As part of their recommendations, the management of Mongolia’s secondary mortgage market is being transferred away from Mongol Bank (the Central Bank of Mongolia), to the government, in particular, the Ministry of Finance (IMF 2017, 15 and 67). This has come as part of redefinitions and restructurings of the role of Mongol Bank vis a vis the Mongolian government, that has been cemented through the recently passed amendments to the töv bankny tuhai huul’ or the Law on the Central Bank of Mongolia. Part of these restructurings has been attempts to increase the central bank’s independence from government, including limiting its influence in state budgets, and putting measures in place so that it can better act as an agent of government, more involved in price stability rather than inflation and exchange rates (IMF 2017, 44). Talking with people and reading about these types of restructurings brought into view different anticipatory conceptual ideals of what an economy or financial arrangements should look like or become. The IMF recommendations followed their Safeguards Assessment of 2017, an initiative that encourages standardisation of central banks internationally. This forms part of a much longer history of central banks worldwide becoming institutions that adhere to the ‘rules and rhythms of the market’ rather than political influence (Bear 2015, 190-193). Mongolian parliament member D. Damba-Ochir, quoted in news outlet montsame.mn, stated that the amendments to the law on the central bank will encourage togtvortoi baidal or stability in times of financial crisis (ediin zasgiin hyamral). Another person I spoke to said the move to transfer the ipotek program to the Ministry of Finance was done to encourage sustainability.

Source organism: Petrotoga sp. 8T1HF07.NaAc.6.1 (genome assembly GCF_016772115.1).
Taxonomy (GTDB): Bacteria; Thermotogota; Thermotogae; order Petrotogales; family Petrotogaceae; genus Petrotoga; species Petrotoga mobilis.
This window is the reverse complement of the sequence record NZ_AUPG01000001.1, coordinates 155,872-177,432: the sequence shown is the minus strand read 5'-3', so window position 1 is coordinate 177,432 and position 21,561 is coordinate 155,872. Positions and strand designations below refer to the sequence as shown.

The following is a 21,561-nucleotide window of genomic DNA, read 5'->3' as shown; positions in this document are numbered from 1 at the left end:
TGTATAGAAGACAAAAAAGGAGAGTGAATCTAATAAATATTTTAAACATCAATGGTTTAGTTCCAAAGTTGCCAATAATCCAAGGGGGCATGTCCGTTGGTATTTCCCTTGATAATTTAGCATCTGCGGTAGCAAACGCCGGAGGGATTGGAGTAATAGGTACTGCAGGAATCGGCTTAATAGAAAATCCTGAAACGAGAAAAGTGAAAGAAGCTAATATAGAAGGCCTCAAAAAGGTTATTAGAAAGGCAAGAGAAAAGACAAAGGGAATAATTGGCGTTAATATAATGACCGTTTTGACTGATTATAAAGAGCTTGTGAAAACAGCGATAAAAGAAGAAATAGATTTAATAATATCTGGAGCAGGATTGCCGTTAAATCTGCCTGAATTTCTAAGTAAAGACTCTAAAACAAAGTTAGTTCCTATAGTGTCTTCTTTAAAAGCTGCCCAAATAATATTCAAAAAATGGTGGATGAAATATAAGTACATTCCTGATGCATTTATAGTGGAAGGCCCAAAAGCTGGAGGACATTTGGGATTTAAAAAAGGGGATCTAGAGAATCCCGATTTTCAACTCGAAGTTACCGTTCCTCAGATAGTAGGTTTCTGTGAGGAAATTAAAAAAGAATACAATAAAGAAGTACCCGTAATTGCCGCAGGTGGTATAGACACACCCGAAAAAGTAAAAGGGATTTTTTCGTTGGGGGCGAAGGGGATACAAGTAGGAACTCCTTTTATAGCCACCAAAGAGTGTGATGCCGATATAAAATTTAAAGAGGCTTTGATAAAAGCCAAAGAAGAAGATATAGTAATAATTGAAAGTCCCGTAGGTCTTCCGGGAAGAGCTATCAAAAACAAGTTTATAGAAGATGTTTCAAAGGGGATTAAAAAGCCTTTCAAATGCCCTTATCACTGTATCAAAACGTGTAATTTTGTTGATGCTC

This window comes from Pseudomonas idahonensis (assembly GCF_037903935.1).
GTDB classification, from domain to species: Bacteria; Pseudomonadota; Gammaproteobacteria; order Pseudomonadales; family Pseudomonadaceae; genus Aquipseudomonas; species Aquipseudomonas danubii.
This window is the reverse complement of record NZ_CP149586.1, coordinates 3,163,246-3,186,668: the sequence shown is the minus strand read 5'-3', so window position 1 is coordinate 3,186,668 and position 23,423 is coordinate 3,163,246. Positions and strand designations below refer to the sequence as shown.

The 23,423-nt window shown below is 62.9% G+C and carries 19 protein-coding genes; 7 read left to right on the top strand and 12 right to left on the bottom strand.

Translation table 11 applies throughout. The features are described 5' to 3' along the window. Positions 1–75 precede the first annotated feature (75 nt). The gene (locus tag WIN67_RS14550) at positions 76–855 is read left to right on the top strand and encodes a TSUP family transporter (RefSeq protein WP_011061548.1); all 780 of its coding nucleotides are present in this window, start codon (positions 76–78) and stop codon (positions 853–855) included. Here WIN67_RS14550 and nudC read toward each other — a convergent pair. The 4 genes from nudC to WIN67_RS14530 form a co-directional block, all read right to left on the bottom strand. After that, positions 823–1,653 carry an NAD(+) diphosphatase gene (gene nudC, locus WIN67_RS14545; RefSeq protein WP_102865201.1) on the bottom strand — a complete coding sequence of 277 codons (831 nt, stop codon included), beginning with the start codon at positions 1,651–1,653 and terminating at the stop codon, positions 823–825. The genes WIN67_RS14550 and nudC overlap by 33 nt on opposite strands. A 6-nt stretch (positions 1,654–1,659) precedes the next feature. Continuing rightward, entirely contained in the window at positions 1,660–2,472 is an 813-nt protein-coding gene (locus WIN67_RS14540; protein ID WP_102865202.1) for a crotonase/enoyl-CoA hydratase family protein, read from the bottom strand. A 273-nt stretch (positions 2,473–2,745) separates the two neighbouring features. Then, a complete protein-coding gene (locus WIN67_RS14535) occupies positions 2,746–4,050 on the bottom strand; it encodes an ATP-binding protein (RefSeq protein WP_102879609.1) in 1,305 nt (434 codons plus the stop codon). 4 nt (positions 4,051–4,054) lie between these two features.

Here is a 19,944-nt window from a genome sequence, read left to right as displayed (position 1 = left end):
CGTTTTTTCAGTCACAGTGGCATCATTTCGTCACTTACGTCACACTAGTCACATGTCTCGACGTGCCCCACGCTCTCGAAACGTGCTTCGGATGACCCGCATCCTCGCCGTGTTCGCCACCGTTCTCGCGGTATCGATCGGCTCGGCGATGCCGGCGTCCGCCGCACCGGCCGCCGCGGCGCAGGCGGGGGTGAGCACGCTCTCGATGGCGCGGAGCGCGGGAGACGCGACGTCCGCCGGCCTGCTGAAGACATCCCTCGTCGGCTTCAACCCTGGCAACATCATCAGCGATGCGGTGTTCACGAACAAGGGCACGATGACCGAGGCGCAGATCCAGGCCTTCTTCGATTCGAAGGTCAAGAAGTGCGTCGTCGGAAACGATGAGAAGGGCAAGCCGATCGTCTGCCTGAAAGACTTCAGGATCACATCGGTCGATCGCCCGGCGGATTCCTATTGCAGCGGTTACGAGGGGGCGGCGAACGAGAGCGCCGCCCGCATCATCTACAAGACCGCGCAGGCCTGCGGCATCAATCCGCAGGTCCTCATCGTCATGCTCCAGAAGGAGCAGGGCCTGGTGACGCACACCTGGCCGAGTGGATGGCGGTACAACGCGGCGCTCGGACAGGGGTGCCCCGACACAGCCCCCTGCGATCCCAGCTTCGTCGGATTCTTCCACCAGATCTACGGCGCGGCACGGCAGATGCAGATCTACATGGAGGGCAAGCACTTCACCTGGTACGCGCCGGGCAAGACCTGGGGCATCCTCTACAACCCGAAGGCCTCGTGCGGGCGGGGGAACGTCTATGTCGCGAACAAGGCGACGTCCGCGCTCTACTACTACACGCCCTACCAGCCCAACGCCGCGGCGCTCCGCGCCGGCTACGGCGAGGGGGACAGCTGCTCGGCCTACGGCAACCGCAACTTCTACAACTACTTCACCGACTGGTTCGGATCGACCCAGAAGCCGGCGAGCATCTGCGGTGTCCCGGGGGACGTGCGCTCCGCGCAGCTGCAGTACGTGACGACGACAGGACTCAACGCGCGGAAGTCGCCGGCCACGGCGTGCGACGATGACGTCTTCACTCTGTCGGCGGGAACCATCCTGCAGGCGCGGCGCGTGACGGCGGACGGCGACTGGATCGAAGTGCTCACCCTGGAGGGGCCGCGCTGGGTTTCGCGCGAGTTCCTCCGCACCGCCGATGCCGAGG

Expanding monetary circulations